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* The Apple that did these deals originally was not the all conquering company of 2016, but the very vulnerable
niche computer maker that had just been propped up by its greatest rival to help Microsoft fend off monopoly action. They needed to optimise to survive.
* Current Apple is constrained by fiduciary duty and shareholder lawsuits. I don't think paying taxes bothers them especially - they literally have more money than they know what to do with - but if they start paying more taxes than they have to they'll be sued to hell by shareholders, as a company and as individuals.
So if the tax loopholes are closed, they'll just pay the taxes. I thin the suggestion that they've been doing something other than complying with what they understood as the law offends Cook personally. I don't think paying taxes does.
.. Getting the approval of the Irish for it doesn't change any of that, tough it probably does effectively shield them from punitive damages.
"No provision of this Constitution invalidates laws enacted, acts done or measures adopted by the State which are necessitated by the obligations of membership of the European Union or of the Communities, or prevents laws enacted, acts done or measures adopted by the European Union or by the Communities or by institutions thereof, or by bodies competent under the Treaties establishing the Communities, from having the force of law in the State."
Article 107 of lisbon.
(ex Article 87 TEC)
(b) aid to make good the damage caused by natural disasters or exceptional occurrences;
(c) aid granted to the economy of certain areas of the Federal Republic of Germany affected by the division of Germany, in so far as such aid is required in order to compensate for the economic disadvantages caused by that division. Five years after the entry into force of the Treaty of Lisbon, the Council, acting on a proposal from the Commission, may adopt a decision repealing this point.
3. The following may be considered to be compatible with the internal market:
(a) aid to promote the economic development of areas where the standard of living is abnormally low or where there is serious underemployment, and of the regions referred to in Article 349, in view of their structural, economic and social situation;
(b) aid to promote the execution of an important project of common European interest or to remedy a serious disturbance in the economy of a Member State;
(c) aid to facilitate the development of certain economic activities or of certain economic areas, where such aid does not adversely affect trading conditions to an extent contrary to the common interest;
(d) aid to promote culture and heritage conservation where such aid does not affect trading conditions and competition in the Union to an extent that is contrary to the common interest;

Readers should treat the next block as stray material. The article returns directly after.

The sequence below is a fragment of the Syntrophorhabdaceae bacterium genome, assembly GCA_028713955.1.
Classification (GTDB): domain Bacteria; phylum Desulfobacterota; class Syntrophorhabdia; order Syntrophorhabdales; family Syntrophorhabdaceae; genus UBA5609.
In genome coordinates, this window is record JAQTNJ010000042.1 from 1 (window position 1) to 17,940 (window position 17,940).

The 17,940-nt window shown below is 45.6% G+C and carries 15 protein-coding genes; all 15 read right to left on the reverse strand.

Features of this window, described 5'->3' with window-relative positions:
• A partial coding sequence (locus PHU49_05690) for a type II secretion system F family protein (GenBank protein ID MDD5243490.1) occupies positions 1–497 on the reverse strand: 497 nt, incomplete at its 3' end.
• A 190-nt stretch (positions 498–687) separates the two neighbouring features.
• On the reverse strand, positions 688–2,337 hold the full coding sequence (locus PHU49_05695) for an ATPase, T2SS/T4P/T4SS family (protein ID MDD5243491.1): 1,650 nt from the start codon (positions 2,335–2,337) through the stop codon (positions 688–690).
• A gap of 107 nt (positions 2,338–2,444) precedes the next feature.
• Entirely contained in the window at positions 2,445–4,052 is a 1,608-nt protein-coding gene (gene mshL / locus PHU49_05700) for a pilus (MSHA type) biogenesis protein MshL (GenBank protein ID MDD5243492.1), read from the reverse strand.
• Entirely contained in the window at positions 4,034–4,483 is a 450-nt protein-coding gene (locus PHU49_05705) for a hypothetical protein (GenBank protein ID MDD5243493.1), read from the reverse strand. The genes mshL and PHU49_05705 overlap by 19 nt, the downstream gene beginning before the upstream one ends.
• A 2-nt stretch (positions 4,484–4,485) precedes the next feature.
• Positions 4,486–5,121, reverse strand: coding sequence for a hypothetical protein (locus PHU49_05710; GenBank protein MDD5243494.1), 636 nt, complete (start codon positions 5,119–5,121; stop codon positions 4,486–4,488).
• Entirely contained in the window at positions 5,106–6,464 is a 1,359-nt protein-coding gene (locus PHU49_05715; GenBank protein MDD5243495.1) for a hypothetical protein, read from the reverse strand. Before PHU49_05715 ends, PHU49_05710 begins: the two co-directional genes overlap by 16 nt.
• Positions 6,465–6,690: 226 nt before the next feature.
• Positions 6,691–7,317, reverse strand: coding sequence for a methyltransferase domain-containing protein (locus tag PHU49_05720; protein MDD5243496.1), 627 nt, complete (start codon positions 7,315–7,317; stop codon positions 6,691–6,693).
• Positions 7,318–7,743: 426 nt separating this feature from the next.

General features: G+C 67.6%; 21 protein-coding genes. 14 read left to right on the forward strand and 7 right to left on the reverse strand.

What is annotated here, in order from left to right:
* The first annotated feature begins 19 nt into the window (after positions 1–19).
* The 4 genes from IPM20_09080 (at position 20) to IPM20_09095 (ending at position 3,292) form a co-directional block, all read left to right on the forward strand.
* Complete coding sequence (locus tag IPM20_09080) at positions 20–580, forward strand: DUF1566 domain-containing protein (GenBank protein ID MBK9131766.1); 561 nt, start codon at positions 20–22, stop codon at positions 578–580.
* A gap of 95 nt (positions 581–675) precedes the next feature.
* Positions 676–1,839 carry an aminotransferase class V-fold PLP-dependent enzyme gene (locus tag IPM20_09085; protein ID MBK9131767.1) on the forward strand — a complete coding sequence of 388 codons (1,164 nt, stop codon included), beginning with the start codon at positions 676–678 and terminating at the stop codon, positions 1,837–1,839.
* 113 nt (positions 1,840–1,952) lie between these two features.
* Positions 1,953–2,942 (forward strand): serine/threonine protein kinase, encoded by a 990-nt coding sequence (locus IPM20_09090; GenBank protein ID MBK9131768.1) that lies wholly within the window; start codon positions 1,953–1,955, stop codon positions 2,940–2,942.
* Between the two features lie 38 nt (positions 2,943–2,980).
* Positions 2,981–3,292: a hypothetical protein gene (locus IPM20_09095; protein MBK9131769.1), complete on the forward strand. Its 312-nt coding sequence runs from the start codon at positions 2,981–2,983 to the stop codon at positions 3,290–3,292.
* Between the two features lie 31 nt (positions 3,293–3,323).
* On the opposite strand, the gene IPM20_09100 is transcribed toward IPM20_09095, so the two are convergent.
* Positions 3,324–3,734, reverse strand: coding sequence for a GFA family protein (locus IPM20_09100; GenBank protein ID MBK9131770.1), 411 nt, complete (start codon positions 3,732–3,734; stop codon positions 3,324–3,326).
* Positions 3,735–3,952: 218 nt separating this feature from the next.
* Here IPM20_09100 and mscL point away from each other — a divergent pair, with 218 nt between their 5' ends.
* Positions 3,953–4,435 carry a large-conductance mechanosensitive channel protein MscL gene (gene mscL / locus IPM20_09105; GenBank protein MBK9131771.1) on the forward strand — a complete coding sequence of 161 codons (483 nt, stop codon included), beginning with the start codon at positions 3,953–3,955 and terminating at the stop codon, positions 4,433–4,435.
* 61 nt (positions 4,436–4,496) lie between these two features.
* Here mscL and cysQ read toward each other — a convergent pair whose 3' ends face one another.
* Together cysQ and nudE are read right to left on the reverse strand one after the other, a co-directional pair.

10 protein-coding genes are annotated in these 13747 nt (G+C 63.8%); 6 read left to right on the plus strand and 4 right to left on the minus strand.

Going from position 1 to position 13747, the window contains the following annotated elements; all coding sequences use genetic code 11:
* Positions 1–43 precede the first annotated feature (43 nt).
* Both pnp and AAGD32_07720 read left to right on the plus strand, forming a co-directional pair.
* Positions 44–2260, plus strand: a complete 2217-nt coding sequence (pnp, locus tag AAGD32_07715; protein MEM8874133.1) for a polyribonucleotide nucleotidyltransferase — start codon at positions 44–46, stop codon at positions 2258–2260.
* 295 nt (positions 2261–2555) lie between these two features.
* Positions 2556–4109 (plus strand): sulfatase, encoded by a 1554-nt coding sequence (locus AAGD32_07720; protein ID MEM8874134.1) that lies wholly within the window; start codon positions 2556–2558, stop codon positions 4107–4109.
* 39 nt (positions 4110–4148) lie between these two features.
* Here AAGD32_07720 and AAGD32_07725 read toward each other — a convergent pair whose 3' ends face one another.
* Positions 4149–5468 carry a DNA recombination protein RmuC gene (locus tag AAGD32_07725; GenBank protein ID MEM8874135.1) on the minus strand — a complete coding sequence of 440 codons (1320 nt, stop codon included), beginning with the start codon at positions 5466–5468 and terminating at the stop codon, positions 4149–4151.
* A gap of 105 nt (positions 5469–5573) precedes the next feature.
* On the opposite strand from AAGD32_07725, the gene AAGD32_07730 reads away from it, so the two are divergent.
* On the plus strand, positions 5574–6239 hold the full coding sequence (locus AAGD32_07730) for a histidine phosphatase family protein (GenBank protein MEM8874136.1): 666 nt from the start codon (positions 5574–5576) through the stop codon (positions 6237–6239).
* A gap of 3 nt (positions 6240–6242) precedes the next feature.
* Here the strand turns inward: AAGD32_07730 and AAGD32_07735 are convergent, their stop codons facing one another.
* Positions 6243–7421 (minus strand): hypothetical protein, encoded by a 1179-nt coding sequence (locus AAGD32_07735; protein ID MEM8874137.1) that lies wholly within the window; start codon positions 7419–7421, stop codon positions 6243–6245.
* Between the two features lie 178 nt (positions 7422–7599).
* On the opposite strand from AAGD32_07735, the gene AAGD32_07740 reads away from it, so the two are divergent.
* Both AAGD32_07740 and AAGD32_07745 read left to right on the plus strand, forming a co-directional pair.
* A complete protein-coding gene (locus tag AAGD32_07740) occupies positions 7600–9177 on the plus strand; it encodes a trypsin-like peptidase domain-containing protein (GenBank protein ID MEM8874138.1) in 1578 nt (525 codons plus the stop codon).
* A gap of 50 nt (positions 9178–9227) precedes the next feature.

(e) such other categories of aid as may be specified by decision of the Council on a proposal from the Commission.
Lisbon post dates the deal apple made, but the relevant rules did not change substantially with the changeover of treaties.
I don't agree with it, and am glad Noonan abolished that provision last year. But that does not give Vestager the power to make that abolition retro-active for 20 odd years. She has no powers in relation to corporate taxation whatsoever.
The 13 Billion tax bill relates to profits made on international sales, not its Irish operations. Since becoming tax resident in Ireland last year, Apple is now paying Irish corporation tax on those profits.
There is a valid case for arguing that those profits should be taxed in the markets where the sales took place, but that is not the basis for her finding. In fact she is arguing that Ireland should collect that tax, and if necessary, come to an arrangement with those countries where the sales took place.
None of this has any basis in any of the Treaties or is in any way within her sphere of competence. It may make her and the Commission look good in Europe - kicking around a weak government in a smaller member state. It is also the fastest way of promoting an Ire-exit movement in Ireland I can think of and embodies all the stereotypes of "unelected Brussels Bureaucrats" dictating policy to sovereign states so beloved of the Brexiteers.
Index of Frank's Diaries
The billions in profits which they have accrued on their European operations in previous years, hitherto untaxed, apparently is considered to generate a US tax liability (presumably because that money is owed to the US parent company, in the form of royalties or whatever).
So there seems to be an ambiguity about where these profits should be taxed.
The fact that Ireland previously let them get away with paying no tax on their European profits, and that the EU let Ireland get away with that, was a tacit subsidy accorded to Ireland when it was struggling to emerge from an Upper Neolithic economic status. But Ireland has one of the highest per capita incomes in the EU, and there is no longer any reason to continue the subsidy. Is there a danger that Apple will shift their operations out of Ireland? Where to? They need a base in the EU... Bulgaria perhaps? I think not.
None of this speaks to the legal position of course, and the Commission seems likely to lose; I don't think it matters much to them. I suspect them of doing this in order to mobilize public opinion in favour of severe constraints on transnational tax avoidance, and perhaps even standardising company tax rates.
In which case, I wish them all success, and indeed they have already achieved a great deal in that direction.
It is rightly acknowledged that people of faith have no monopoly of virtue
- Queen Elizabeth II
I very strongly recommend reading it. Well written, very persuasive.
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